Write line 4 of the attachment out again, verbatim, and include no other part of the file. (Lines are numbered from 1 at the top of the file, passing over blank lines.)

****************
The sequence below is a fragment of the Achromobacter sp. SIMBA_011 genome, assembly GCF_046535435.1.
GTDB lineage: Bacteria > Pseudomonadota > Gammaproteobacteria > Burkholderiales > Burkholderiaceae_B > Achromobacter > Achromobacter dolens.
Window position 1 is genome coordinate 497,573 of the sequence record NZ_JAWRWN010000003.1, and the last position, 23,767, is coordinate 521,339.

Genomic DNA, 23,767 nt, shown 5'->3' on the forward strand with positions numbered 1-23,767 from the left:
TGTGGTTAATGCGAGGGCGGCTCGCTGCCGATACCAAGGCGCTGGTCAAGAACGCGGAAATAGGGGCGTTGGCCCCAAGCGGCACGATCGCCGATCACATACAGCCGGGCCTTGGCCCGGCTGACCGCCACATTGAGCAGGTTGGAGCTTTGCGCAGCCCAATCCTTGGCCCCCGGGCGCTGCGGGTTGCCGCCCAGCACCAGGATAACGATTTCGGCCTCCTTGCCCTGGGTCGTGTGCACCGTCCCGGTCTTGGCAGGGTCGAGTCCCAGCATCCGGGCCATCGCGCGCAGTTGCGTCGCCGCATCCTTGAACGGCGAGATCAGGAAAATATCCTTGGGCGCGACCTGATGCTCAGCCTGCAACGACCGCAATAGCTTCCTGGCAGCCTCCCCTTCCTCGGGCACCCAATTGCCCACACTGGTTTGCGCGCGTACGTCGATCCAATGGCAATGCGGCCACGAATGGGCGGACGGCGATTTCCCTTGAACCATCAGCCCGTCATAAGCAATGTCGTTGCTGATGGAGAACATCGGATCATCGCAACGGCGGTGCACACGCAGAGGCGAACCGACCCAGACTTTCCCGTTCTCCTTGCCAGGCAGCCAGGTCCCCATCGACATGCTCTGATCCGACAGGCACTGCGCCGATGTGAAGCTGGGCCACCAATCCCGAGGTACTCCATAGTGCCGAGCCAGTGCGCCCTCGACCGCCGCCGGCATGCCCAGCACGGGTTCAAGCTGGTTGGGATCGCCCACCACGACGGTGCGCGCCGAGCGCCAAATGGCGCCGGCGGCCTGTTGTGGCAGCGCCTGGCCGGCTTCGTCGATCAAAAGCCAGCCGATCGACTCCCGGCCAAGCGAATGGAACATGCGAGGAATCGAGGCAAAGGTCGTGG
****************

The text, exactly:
Genomic DNA, 23,767 nt, shown 5'->3' on the forward strand with positions numbered 1-23,767 from the left: